Tuesday, September 15, 2009

Confessional Philosophy

Usually, philosophy is advocacy. Sometimes it's disruption without a positive position in mind. More rarely, it's confession.

The aim of the confessional philosopher is not the same as that of someone who confesses to a spouse or priest, nor quite the same (though perhaps closer) as that of the confessional poet. It is rather this: To display oneself as a model of a certain sort of thinking, while not necessarily endorsing that style of thinking or the conclusions that flow from it. Confessional philosophy tends to center on skepticism and sin.

Consider, in Augustine's Confessions, the famous discussion of stealing pears, wherein Augustine displays the sinful pattern of his youthful mind. Augustine's aim is not so much, it seems to me, to advocate a certain position (such as that sinful thoughts tend to take such-and-such a form) as to offer the episode for contemplation by others, with no prepackaged conclusion, and perhaps also to induce humility in both the reader and himself. He offers an analysis of his motives -- that he was he was trying to simulate freedom by getting away with something forbidden (which would fit with his general theory of sin, that it involves trying to possess something that can only be given by God) -- but then he undercuts that analysis when he notes that he would definitely not have stolen the pears alone. Was it, then, that he valued the camraderie of his sinful friends? He rejects that explanation also -- "that gang-mentality too was a nothing" -- and after waffling over various possibilities he concludes "It was a seduction of the mind hard to understand.... Who can unravel this most snarled, knotty tangle?" (4th c. CE/1997, p. 72-73).

Descartes's Meditations, especially the first two, are presented as confessional -- perhaps partly to display an actual pattern in his (past) thinking, but perhaps also partly as a pose. Here we see, or seem to see, the struggles and confusions of a man bent of finding a secure foundation for his thought. Hume's skeptical conclusion to Book 1 of the Treatise seems to me more genuinely confessional, when he asks how he can dare to "venture upon such bold enterprizes, when beside those numberless infirmities peculiar to myself, I find so many which are common to human nature?" (1739/1978, p. 265). "The intense view of these manifold contradictions and imperfections in human reason has so wrought upon me, and heated my brain, that I am ready to reject all belief and reasoning.... I dine, I play a game of back-gammon, I converse, and am merry with my friends; and when after three or four hour's amusement, I wou'd return to these speculations, they appear so cold, and strain'd, and ridiculous, that I cannot find in my heart to enter into them any farther" (p. 268-269). We see how the skeptic writhes. Hume displays his pattern of skeptical thought, but offers no way out, nor chooses between embracing his skeptical arguments and rejecting them. Nonetheless, in Books II and III, he's back in the business of philosophical argumentation.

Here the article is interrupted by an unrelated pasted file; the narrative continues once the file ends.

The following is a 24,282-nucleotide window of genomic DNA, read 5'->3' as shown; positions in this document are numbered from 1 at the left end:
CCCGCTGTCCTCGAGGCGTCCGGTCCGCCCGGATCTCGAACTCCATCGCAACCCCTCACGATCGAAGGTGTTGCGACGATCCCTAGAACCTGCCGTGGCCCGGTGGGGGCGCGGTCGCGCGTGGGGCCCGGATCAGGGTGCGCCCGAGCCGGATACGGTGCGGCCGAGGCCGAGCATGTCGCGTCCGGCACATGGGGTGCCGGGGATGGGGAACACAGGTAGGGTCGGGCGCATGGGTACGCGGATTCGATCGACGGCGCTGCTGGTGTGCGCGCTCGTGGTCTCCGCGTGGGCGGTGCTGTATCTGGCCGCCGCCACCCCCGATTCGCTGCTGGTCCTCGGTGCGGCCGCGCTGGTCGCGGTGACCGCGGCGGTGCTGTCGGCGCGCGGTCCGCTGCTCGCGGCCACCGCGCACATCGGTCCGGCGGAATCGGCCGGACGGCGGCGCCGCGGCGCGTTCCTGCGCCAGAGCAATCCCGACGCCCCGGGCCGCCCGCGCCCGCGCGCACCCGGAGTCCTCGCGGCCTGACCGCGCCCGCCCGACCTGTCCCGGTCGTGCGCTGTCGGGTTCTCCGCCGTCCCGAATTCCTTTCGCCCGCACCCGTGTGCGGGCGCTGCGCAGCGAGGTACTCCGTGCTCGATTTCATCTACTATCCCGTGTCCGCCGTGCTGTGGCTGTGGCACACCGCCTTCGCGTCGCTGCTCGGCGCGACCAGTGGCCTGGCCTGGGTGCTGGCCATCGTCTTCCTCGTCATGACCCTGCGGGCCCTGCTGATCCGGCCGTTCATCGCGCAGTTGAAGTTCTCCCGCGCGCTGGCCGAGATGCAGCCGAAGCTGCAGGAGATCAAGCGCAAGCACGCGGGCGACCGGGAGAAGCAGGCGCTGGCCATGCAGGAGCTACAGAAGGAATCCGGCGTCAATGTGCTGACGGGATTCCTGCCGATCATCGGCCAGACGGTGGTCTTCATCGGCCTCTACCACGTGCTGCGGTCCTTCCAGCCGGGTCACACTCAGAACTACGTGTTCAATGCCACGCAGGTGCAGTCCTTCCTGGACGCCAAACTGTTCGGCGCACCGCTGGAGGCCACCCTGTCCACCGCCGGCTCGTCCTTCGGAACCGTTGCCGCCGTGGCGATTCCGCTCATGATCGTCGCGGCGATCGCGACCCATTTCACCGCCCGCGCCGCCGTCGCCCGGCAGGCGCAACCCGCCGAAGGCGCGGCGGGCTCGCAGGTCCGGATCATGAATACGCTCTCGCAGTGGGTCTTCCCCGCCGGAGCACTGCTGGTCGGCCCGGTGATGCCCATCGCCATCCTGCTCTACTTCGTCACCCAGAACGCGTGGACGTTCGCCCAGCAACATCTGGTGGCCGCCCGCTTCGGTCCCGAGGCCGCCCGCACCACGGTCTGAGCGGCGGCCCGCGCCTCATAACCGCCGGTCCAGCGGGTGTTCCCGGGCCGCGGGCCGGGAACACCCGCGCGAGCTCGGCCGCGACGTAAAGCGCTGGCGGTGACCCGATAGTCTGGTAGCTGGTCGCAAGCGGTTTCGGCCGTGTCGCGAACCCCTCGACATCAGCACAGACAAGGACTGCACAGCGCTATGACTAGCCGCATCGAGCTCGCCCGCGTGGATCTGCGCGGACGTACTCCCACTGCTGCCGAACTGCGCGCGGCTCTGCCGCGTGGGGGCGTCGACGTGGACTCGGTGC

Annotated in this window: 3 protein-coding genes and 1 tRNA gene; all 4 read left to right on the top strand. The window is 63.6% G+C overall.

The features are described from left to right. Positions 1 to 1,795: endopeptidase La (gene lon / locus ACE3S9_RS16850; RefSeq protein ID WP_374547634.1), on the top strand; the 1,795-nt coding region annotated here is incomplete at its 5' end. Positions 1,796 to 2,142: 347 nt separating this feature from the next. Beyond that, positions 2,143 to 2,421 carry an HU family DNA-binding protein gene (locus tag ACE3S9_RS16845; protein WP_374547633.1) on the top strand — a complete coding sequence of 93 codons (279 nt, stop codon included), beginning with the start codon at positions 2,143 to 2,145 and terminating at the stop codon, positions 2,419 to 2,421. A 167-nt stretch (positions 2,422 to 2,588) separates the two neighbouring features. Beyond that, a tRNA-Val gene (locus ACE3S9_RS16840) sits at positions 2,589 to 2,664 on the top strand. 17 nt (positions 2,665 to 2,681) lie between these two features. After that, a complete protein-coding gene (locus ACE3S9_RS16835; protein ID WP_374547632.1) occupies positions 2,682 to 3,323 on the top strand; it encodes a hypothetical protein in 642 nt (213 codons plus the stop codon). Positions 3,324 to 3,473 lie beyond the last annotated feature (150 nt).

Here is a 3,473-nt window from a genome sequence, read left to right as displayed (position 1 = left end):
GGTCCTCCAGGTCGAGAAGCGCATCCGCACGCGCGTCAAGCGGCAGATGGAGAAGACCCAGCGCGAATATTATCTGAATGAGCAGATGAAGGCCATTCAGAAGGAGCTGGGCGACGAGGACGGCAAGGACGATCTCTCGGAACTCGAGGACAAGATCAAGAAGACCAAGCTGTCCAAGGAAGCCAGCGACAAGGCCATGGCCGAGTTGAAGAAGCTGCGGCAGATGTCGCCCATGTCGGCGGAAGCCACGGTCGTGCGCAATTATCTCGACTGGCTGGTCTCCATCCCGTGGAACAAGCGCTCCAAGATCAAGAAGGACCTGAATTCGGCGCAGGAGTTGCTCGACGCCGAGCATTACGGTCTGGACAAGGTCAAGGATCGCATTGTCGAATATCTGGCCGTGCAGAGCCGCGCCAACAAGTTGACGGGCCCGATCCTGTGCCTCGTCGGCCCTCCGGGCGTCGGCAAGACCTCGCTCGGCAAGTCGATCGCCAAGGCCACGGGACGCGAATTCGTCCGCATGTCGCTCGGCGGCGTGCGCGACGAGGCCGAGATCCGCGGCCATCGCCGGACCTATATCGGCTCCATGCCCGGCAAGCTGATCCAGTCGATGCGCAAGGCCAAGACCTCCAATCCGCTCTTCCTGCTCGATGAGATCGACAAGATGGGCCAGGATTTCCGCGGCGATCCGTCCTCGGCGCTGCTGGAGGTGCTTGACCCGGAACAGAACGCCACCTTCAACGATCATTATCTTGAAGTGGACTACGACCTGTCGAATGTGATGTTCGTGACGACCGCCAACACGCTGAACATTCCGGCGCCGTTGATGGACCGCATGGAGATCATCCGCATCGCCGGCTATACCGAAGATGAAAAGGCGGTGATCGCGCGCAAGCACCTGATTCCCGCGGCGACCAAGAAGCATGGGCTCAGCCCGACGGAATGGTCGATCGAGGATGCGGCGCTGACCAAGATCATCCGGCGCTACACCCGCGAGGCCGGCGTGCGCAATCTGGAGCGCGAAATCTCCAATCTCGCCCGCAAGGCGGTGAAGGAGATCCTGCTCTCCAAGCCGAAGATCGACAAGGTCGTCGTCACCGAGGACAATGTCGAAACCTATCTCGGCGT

Generally, it's better to offer a tight, polished exposition or argument than to display one's thoughts, errors, and uncertainties. That partly explains the rarity of confessional philosophy. But sometimes, no model of error or uncertainty will serve better than oneself.


Vanitas said...

Dead on. I think you can add Rousseau, Nietzsche and Kierkegaard to that list.

An interesting question is whether it is possible to do non-confessional philosophy. Nietzsche, Fichte, William James and Paul Feyerabend all thought that this was not possible.

I think this idea would not receive assent amongst most philosophers today. Most of us think self-transcendence is possible, at least in thought. I'm not exactly sure how to go about defending this intuition, though.